Pharmacokinetics in Special Populations
Dedicated pharmacokinetic studies in the elderly and those with renal or hepatic impairment have not been carried out. However, in a population PK analysis, age and renal impairment were not shown to affect trastuzumab disposition. The population PK analysis of the IV formulation showed that the estimated creatinine clearance (Cockcroft and Gault) does not correlate with the pharmacokinetics of trastuzumab.
Early Breast Cancer
Early breast cancer is defined as non-metastatic, primary, invasive carcinoma of the breast.
HERCEPTIN IV in Combination with Adjuvant Chemotherapy
The use of adjuvant HERCEPTIN IV in the setting of early breast cancer (after surgery and in association with chemotherapy and, if applicable, radiotherapy) has been studied in four multicentre randomized phase III trials of patients with HER2 positive breast cancer who have completed surgery. In these clinical trials, early breast cancer was limited to operable, primary adenocarcinoma of the breast with positive axillary nodes or node negative disease with additional indicators of a higher degree of risk. The design of these studies is summarized in Table 1 and efficacy results are presented in Tables 2-5.
n = 3386
|NSAPB B-31 and NCCTG
N9831 trials (joint analysis)
n = 3763
n = 3222
|Eligible patients||Node positive or node negative
[n = 1098] and tumour size >1
Protocol initially unrestricted but
amended and node negative patients with tumours ≤1 cm [n
=93, 8.5%] and node negative patients with tumours >1 and ≤2
cm [n = 509,46.4%] were included
|Node positive or node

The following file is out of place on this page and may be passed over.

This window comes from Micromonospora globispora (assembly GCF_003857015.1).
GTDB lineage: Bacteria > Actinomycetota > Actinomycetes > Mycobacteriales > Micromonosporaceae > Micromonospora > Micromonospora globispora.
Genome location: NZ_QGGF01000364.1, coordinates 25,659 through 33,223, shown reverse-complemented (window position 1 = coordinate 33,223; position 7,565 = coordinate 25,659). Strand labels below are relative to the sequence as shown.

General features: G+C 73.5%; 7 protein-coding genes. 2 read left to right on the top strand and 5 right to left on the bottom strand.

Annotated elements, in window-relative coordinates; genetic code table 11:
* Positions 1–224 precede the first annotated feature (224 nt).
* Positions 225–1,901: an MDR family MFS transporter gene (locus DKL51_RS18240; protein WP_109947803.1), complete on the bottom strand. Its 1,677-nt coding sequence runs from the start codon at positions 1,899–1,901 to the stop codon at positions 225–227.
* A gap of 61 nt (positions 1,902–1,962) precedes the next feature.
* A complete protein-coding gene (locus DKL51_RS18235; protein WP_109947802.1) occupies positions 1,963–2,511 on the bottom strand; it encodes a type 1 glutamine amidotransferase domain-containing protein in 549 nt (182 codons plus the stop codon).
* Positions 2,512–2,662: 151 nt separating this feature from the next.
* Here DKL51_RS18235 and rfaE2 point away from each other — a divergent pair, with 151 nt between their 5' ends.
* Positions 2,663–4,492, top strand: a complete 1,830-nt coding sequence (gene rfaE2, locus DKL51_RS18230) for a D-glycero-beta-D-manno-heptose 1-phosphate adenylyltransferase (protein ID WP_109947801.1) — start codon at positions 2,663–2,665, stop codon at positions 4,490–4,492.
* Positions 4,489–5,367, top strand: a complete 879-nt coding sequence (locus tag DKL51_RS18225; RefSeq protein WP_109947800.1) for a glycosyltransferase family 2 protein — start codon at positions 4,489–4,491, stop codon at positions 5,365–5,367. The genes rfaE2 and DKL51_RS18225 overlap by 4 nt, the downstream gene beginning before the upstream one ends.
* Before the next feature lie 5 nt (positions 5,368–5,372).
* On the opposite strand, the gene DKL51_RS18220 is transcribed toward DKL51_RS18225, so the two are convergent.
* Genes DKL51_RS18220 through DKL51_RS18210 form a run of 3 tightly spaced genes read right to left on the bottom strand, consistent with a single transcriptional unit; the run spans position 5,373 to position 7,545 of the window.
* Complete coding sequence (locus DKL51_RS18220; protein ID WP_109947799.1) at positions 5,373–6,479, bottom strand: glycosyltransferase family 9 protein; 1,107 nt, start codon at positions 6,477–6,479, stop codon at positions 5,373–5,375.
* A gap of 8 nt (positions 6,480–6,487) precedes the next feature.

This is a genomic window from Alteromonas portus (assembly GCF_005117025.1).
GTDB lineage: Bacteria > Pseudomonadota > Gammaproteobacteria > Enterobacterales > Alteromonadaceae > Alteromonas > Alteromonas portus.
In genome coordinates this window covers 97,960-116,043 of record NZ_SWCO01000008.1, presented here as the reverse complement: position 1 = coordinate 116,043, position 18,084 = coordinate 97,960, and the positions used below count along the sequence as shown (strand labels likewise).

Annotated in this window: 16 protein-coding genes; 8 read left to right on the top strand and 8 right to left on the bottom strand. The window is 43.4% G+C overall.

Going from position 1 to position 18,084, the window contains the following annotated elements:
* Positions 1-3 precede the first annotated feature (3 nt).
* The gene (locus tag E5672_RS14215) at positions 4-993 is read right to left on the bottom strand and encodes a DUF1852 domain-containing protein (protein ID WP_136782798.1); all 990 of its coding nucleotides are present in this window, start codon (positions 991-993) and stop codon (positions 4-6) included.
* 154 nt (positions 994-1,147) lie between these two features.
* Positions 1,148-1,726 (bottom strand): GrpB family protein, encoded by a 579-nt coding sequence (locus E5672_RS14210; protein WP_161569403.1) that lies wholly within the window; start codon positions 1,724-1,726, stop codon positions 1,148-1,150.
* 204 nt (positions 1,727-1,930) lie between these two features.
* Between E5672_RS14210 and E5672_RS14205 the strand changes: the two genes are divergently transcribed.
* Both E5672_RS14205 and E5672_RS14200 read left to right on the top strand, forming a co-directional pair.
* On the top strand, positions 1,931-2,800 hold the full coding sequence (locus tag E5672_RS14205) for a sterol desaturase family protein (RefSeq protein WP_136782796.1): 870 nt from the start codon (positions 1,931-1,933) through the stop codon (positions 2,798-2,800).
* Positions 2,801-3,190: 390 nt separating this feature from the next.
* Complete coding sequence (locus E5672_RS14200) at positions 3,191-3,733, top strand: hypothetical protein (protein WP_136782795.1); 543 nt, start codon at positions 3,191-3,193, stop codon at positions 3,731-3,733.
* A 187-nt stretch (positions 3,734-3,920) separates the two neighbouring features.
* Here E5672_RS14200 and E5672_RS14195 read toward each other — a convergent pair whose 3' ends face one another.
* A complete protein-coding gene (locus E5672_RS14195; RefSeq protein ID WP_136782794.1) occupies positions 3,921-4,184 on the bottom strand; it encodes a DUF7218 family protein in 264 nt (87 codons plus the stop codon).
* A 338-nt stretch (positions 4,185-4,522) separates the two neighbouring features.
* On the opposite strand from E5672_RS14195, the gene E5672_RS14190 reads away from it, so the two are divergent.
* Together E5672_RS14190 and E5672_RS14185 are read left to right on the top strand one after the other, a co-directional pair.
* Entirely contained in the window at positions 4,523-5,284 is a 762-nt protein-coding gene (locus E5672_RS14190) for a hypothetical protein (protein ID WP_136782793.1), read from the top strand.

negative [n = 190] and tumour
->2 cm regardless of hormonal status; or
>1 cm and ER–ve
[n = 63 node-negative and
tumour size ≤2 cm])
|Node positive or node
negative and at least 1 of the
-tumour size > 2 cm and ER
and PR -ve, or
-histologic and/or nuclear
grade 2-3, or
-age < 35 years.
|Loading dose 8 mg/kg,
followed by 6 mg/kg (q3w)
|Loading dose 4 mg/kg,
followed by 2 mg/kg (q1w)
|Loading dose 4 mg/kg,
followed by 2 mg/kg (q1w).
After chemo, 6 mg/kg (q3w)
|Duration of Herceptin
|1 yr or 2 yrs||52 weeks||52 weeks|
|Various||AC (q3w) followed by IV
paclitaxel as a continuous IV
Paclitaxel: 80 mg/m2 q1w for
12 weeks or 175 mg/m2 q3w
for 4 cycles (day 1 of each
|AC followed by docetaxel
(AC→D) or docetaxel and
Docetaxel (IV infusion over
(AC→D): 100 mg/m2 q3w for
4 cycles or
(DCarb): 75 mg/m2 q3w for
Carboplatin (at target AUC):
6 mg/mL/min (IV infusion
over 30 - 60 min) q3w for a
total of 6 cycles.
|Timing of Herceptin
IV in relation to
|After completion of
|Concurrent (AC→PH) or
|Concurrent (AC→DH and
|Median follow-up||1 year (initial evaluation)
8 years (follow-up evaluation)]
|2 years||3 years|
AC = doxorubicin + cyclophosphamide; q3w = every 3 weeks; q1w = weekly chemo = chemotherapy; a 89% of subjects received adjuvant chemotherapy; 5% received neoadjuvant chemotherapy and 6% received a combination of neoadjuvant and adjuvant chemotherapy.